>> files. Make sure both Idea and Eclipse are pointing to the same
>> version of the RMI libraries.

>
> I've dug around a bit and noticed that there was a slight difference
> in the class files for the object
> I'm trying to transfer, so if I on the server put the class file
> compiled by Eclipse it works,
> but why is there such a change? The jar-file for the server part was
> built using ant through Eclipse.
> I have a vague memory of someone telling me that Eclipse used its own
> compiler and not the default javac
> is this so? If so, is it possible to make Eclipse use the same javac
> as my ant build script does ?
> (I'm guessing here that compiling the same class twice with the same
> compiler would produce identical class-files)
>
> /Steen
>


Make sure that all the classes being serialised specify an explicit
serialVersionUID, then it won't matter which compiler is used.

Mark Thornton
 
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steen
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      06-15-2007
On Jun 15, 10:39 pm, Mark Thornton <mark.p.thorn...@ntl-spam-
world.com> wrote:

> Make sure that all the classes being serialised specify an explicit
> serialVersionUID, then it won't matter which compiler is used.
>


Ah, of course. *slaps himself for not thinking of that!*
I'm gonna try that monday morning, thanks..

/Steen

 
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Nigel Wade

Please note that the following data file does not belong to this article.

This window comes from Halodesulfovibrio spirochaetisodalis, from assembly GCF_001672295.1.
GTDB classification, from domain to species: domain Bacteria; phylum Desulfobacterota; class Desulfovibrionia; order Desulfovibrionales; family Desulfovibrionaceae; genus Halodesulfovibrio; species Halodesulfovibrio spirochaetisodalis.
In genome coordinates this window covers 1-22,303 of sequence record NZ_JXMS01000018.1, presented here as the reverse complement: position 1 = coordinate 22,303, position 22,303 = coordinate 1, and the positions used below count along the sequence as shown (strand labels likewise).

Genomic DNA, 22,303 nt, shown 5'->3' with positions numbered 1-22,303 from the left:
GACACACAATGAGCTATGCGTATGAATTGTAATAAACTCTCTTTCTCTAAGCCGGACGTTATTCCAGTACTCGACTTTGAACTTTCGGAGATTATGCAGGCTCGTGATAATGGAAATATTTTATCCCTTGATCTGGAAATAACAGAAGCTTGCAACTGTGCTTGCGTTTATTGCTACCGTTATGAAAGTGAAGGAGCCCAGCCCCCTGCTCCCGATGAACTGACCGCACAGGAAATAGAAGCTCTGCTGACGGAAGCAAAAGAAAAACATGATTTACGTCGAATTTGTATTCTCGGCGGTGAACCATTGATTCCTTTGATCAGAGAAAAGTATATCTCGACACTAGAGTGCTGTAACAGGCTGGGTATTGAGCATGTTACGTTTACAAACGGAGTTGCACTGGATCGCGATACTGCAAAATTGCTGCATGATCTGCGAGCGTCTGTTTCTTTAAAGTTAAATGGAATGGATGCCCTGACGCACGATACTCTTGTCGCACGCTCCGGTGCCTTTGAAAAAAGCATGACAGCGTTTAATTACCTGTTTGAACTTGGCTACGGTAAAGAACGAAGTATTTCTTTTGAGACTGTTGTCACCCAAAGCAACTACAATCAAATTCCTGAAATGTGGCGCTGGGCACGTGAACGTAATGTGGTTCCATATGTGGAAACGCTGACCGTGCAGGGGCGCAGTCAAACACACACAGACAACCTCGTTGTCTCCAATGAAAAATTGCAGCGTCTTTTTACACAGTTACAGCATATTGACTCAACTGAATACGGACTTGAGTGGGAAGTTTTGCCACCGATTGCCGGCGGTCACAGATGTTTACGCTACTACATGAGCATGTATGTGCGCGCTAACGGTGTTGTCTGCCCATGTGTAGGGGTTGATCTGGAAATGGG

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      06-18-2007
steen wrote:

> On Jun 15, 10:39 pm, Mark Thornton <mark.p.thorn...@ntl-spam-
> world.com> wrote:
>
>> Make sure that all the classes being serialised specify an explicit
>> serialVersionUID, then it won't matter which compiler is used.
>>

>
> Ah, of course. *slaps himself for not thinking of that!*
> I'm gonna try that monday morning, thanks..
>
> /Steen


But don't forget that you are now responsible for maintaining the UID. If you
change the class in any meaningful way (such that the data which is serialized
will be different) then you should update the serialVersionUID. The prevents a
class with one UID attempting to de-serialize objects with a different UID, and
hence incompatible contents.

--
Nigel Wade, System Administrator, Space Plasma Physics Group,
University of Leicester, Leicester, LE1 7RH, UK
E-mail : http://www.velocityreviews.com/forums/(E-Mail Removed)
Phone : +44 (0)116 2523548, Fax : +44 (0)116 2523555
 
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Esmond Pitt
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      06-19-2007
Nigel Wade wrote:
> But don't forget that you are now responsible for maintaining the UID. If you
> change the class in any meaningful way (such that the data which is serialized
> will be different) then you should update the serialVersionUID. The prevents a
> class with one UID attempting to de-serialize objects with a different UID, and
> hence incompatible contents.


No no no. That will break your downward compatilibity. Serialization
already supports versioning to a great extent. As long as you stay
within the rules there is no need to change the serialVersionUID at all
and it is a practice to be actively discourage. The applicable rules are
defined in the Serialization Specification but they amount basically to
not deleting fields, not changing inheritance, and not change the types
of fields. There's an awful lot you can accomplish within those limits.
If you have to go outside them you should then use one of the available